To determine the agreement/disagreement of the two data sets, the forest area of the two data sets in different land cover types is calculated, and the pixels with area more than zero are counted. Meanwhile, mean forest percentages per pixel, mean percentages difference and the total area difference in different land cover types are calculated. The results are shown in Table 3. From the table, we can see that there is 25.3% forest in the UMD data set and 21.4% in the NLCD data set, distributed in the grass class with 1.8% in the UMD data set and 1.7% in the NLCD data set in the nonvegetation class. The estimations of the total forest area between the two data sets are in good agreement for an evergreen needleleaf forest, nonvegetation, evergreen broadleaf forest and grass, with the relative differences of 4.8%, 4.4%, 0%, and 6.3%, respectively. However, the disagreement is relatively large for deciduous broadleaf forest, shrub, deciduous needleleaf forest, and mixed forest, with relative differences of 31.4%, 24.9%, 22.8%, and 16.7%. These differences also indicate that the estimations of forest area in the NLCD data sets are larger than those in the UMD data sets for these land cover types. The pixel counts are very close for deciduous broadleaf forest, deciduous needleleaf forest, shrub, evergreen broadleaf forest, mixed forest, and evergreen needleleaf forest, with relative differences of 0%, 0%, 1.3%, 1.4%, 1.8%, and 1.9%. However, for Alpine forest, grass and nonvegetation, the forest pixel counts are discrepant, with relative differences of 30.5%, 63.7%, and 85.6%. The mean percentage of tree cover is very close between the two data sets for evergreen broadleaf forest and evergreen needleleaf forest, with relative differences of −1.4% and −6.6%. However, for deciduous broadleaf forest, nonvegetation, grass, shrub, deciduous needleleaf forest, mixed forest and Alpine forest there are large disagreements, with relative differences of −31.3%, −89.4%, −58.5%, −26.0%, −22.7%, −18.7%, and −18.4%. In particular, the nonvegetation and grass classes have the most discrepancy, which may be explained partly by the difference in defining the forest between the two data sets, and demonstrate also that the UMD data set is inclined to contain more sparse forest than the NLCD data set.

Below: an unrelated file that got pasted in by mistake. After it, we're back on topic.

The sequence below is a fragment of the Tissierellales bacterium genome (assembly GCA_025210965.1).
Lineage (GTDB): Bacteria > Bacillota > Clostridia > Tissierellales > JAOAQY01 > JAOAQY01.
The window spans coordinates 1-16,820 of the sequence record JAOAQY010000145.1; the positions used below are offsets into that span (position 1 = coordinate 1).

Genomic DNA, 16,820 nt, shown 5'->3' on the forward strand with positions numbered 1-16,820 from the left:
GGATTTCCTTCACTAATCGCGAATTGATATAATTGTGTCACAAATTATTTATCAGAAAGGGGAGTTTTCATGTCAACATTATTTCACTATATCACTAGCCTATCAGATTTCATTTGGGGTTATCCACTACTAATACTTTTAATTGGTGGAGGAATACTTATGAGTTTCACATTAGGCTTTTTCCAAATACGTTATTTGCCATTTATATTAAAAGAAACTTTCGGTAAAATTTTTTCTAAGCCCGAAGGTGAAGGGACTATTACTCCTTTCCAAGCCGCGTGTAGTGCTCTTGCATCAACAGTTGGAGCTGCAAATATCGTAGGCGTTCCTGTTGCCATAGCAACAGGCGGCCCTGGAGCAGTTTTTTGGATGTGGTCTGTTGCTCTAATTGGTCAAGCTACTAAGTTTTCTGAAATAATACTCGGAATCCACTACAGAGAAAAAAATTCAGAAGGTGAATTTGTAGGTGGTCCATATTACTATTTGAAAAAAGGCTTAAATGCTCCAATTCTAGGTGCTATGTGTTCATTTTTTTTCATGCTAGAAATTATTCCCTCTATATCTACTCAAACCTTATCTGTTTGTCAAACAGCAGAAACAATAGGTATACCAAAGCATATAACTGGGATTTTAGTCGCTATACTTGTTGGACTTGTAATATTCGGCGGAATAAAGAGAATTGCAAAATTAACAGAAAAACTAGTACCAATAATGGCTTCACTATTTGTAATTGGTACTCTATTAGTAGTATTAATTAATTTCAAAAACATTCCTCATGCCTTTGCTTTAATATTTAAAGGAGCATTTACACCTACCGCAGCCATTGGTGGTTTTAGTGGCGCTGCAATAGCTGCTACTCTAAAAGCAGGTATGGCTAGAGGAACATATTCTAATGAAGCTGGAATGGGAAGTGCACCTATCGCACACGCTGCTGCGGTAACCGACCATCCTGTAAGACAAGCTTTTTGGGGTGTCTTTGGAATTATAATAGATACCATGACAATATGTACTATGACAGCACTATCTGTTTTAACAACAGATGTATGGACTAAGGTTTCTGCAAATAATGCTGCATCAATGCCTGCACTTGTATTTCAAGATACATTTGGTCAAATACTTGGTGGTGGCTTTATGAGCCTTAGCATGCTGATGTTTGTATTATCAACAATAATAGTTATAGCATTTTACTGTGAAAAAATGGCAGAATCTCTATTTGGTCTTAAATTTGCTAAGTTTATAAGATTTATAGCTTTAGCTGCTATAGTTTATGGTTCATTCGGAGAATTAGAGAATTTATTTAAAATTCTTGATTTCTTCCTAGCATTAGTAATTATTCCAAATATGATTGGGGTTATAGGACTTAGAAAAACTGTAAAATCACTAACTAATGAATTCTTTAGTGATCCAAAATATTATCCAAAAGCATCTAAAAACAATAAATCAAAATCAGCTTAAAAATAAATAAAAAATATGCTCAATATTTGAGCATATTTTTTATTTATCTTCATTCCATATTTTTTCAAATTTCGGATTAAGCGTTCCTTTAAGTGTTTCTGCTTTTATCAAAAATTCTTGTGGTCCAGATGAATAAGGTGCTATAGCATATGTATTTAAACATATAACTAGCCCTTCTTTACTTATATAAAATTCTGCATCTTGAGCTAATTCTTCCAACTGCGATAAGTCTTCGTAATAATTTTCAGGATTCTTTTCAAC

Figure 5 shows a comparison of the pixel frequency counts of different tree canopy percentages in the nine land cover types. These histograms show that there are more pixels in the NLCD data set than in the UMD data set with forest percentage more than 70% for all seven forest land cover types. However, with tree canopy percentage less than 10%, the pixel counts of the UMD data set are much larger than those of the NLCD data set for all land cover types, especially for grass and nonvegetation types, where the count differences are ∼4 times.
 According to these comparisons, we can find that the tree canopy percentages are very consistent for evergreen needleleaf forest and evergreen broadleaf forest in terms of pixel counts, total forest area, and mean percent forest. For deciduous broadleaf forest and deciduous needleleaf forest, there are almost identical counts. However, the total forest area is very discrepant between the two data sets; the forest area of the NLCD data set is more than that of the UMD data set, with relative differences of −31.3% and −22.7%. This may indicate that the UMD data set underestimates the forest area in these two land cover types. For nonvegetation and grass, which contain both sparsities of forest, the total forest area is close in the two data sets, but the pixels count vary greatly, which suggests the UMD data set contains a larger percentage of the sparse forest. The area agreement is favorable for shrub and mixed forest types, but there are relatively high pixel variations between the two data sets. The statistical analysis of the pixel frequency suggests that the NLCD data set has higher pixel counts for high forest percentage, while the UMD data set has higher pixel counts for low forest percentage.
 From the two data sets, it can be found that more than 30% of Chinese forests are distributed in shrublands and more than 20% in grasslands. This statistics demonstrates that many forests are the shrubs from secondary or man-made forest. Many forests are dispersed in grassland or agricultural regions, though they are sparse, owing to the large area of grassland, their total area is large. If we use the hard classification data, these forests would not be accounted for.